If using pre-cooked chicken, add it at this point.  If you cooked the chicken along with the soup (as specified below). remove it, shred it, and return it to the pot.  Turn off the flame, allow the soup to rest for five minutes, garnish with parsley, then serve.


1 – Naturally, shallots are an even better choice, if I do say so myself.

2 – Though the recipe calls for using pre-cooked chicken (probably a function of train galleys needing to be highly efficient, thus making use of any “leftover” chicken) I’ve found that adding raw boneless skinless chicken thighs is much more flavorful.  Of course, in my version, the chicken is added, by necessity, early in the cooking, when the first batch of stock is added.  If you do go with pre-cooked chicken, rotisserie or whatnot, adding it at the end is fine.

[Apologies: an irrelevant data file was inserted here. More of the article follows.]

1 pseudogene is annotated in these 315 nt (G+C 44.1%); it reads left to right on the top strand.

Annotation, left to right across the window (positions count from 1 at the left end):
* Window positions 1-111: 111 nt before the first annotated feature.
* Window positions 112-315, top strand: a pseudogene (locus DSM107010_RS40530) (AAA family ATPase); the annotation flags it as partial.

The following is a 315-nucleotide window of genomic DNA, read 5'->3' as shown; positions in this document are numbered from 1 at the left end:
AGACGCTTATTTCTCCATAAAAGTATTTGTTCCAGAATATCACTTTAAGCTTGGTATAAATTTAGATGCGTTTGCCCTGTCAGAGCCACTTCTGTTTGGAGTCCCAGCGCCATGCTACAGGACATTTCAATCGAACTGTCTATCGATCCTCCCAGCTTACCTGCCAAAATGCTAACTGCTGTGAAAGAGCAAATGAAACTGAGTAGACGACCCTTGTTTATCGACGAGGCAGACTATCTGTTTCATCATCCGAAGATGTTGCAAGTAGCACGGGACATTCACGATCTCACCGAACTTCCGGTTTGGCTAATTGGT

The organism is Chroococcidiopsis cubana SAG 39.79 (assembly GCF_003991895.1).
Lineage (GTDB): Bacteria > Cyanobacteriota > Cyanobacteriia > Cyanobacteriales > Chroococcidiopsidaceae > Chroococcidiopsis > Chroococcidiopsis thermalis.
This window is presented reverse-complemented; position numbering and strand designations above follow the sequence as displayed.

11 thoughts on “Near the Main Line

    1. Thanks for your kind words and your thoughtful support, Tamara, as always!

      You think you’re hungry? The Pennsylvania Railroad hasn’t been carrying passengers for nearly sixty years now. Thus, people in that dining car have been waiting for their soup, like, for ages.

      Liked by 2 people

  1. Holy trinity of vegetables… I like that! I haven’t done much creole cooking so that was new to me. Not sure if I’ve ever had a chicken soup I didn’t like!

    Your posts are always so awesome… like a blog version of dinner and movie… say dinner and a great story!

    Liked by 1 person

    1. Why thank you, JoAnn! Most kind; moving really.